Charlotte Higgins on the Guardian’s culture blog: “But it’s not really history, not in any meaningful sense.” Mary Beard, somewhat ironically herself a face and voice of populist history, tweets: “Want to see WHY its historically significant.”
I can tell them both why the current media hype of bones dug up in a Leicester car park being ‘beyond reasonable doubt’ the bones of King Richard III, last plantagenet king of England, is history, both meaningful and significant.
In 1982 I was a lost little boy in a big school, about to start history lessons, when Mr Holden introduced us to the mystery of ‘The Princes in the Tower’. We were the detectives and it was up to us to pour over the documentation, from contemporary accounts to Shakespeare and later investigations; and it was us who would investigate first the character of the accused, namely Richard, then his supposed criminal actions, the alleged deaths of his 2 nephews. It was for us to try and get to the truth.
This approach to investigative history not only successfully won the attention of a bunch of kids and got them genuinely interested in the medieval, but it also taught us how to research and present relevant arguments in ways I would find useful years later. When I found myself producing a presentation on the origins of medieval Germany (not exactly the rock ‘n’ roll of medievalism), at Birkbeck University, I found I already had all the investigative tools I needed, thanks to Mr Holden and his princes in the tower lesson.
The memory of that same lesson remains with me today, and though academia was never to prove my strong point, history is the one subject from my school years that has proved to be a bit of a love affair. Because of that lesson I love medieval history, because of that lesson I discovered Shakespeare, because of that lesson I laughed when my Uncle Derick would title me Richard the Turd and because of that lesson I adored days out at Bosworth and the re-enactors on their horses. Critics levelled similar accusations at Time Team when it first took to our screens. The debate even entered the hallowed academic halls of archaeology departments where accusations were made at Time Team for being the equivalent of populist ‘low art’, the Rolf Harris to painting’s Tintoretto; the same Time Team that was most likely responsible for most of us students being there in the first place.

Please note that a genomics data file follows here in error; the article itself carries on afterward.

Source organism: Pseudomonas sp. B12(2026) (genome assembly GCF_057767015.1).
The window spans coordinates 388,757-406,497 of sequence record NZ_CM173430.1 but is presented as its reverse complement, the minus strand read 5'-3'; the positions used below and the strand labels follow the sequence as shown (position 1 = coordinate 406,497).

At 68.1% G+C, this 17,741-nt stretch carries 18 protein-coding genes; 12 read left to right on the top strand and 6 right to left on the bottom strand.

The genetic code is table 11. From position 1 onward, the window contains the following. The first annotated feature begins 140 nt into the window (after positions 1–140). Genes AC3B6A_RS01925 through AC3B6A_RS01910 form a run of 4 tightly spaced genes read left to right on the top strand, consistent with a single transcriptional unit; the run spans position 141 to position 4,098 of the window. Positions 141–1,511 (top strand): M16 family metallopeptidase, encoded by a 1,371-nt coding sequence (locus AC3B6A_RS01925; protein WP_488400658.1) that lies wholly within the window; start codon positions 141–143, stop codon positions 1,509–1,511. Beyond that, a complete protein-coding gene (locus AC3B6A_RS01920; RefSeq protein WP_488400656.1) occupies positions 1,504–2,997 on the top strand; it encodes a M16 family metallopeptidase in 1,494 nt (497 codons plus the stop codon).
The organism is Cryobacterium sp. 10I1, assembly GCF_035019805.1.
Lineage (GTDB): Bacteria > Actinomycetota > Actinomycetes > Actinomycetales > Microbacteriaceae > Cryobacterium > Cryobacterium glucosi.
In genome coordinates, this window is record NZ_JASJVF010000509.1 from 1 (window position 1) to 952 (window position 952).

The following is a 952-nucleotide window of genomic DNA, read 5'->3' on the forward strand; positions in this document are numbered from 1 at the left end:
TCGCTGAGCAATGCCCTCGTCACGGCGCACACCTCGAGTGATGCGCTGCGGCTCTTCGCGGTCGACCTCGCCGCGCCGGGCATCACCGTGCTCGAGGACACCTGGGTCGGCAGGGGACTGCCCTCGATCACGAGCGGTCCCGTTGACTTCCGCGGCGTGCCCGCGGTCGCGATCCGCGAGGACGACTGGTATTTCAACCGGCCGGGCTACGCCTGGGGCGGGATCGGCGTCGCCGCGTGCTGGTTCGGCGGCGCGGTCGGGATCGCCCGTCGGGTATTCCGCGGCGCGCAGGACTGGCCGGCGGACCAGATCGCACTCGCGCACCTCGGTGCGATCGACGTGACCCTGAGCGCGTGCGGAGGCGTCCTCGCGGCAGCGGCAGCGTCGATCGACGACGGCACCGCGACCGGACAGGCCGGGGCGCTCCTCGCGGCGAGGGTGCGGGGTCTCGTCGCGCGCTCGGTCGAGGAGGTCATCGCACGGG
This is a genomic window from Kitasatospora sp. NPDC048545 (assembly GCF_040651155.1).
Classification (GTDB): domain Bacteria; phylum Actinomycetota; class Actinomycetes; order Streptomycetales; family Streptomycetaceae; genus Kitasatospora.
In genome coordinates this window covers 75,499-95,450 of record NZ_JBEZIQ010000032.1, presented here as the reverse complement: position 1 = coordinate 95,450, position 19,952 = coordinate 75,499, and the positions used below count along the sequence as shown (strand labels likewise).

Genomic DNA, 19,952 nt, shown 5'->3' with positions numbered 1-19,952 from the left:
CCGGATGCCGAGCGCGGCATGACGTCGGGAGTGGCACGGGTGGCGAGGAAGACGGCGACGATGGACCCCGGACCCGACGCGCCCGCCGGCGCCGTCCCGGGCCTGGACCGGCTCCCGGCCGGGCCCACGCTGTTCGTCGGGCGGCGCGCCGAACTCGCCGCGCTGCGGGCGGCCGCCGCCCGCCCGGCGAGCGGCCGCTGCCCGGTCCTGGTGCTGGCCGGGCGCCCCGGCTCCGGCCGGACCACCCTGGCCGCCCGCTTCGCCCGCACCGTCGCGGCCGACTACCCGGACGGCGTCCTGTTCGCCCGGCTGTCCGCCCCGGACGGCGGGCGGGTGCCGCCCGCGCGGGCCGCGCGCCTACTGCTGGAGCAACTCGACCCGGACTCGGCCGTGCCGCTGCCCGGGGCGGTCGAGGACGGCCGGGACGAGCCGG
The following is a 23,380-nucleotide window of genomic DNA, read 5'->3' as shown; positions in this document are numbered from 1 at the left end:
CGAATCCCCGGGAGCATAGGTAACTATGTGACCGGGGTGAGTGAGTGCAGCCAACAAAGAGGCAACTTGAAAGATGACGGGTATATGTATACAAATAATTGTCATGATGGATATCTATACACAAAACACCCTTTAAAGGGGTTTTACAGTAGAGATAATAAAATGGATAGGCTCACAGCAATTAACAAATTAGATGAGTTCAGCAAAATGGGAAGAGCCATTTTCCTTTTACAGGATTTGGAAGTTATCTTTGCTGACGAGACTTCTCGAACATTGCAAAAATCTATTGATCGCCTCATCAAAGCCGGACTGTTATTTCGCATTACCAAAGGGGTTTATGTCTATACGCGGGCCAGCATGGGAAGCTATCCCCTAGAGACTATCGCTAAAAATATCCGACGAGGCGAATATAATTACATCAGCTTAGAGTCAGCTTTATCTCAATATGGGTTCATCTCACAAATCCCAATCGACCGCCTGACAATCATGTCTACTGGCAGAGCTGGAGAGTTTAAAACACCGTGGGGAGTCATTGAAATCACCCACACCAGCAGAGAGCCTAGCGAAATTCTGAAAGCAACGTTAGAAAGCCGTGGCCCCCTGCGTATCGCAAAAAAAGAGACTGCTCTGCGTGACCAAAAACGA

This find is significant because, as sceptic Charlotte Higgins also points out in her blog piece “it shows people the work of archaeologists and other experts, and draw interested people in to the discipline (not least potential students)”. It is meaningful because, as historian Helen Castor, an expert on the 15th century, tells the Guardian, “the anatomical analysis will mean we now have some facts with which to calibrate our reading of both contemporary evidence and Tudor propaganda about Richard’s appearance, and the accounts of his death at Bosworth”.
Yes it’s high profile, no it’s not the day-to-day historical grind; yes it’s media friendly, no it’s not all about facts and figures (though the evidence itself is); it is populist and it is the populist face of academic subjects that allows them to have relevance amongst a wider audience. At the very least this discovery should get us nearer to the truth behind one of England’s most monstrous monarchs.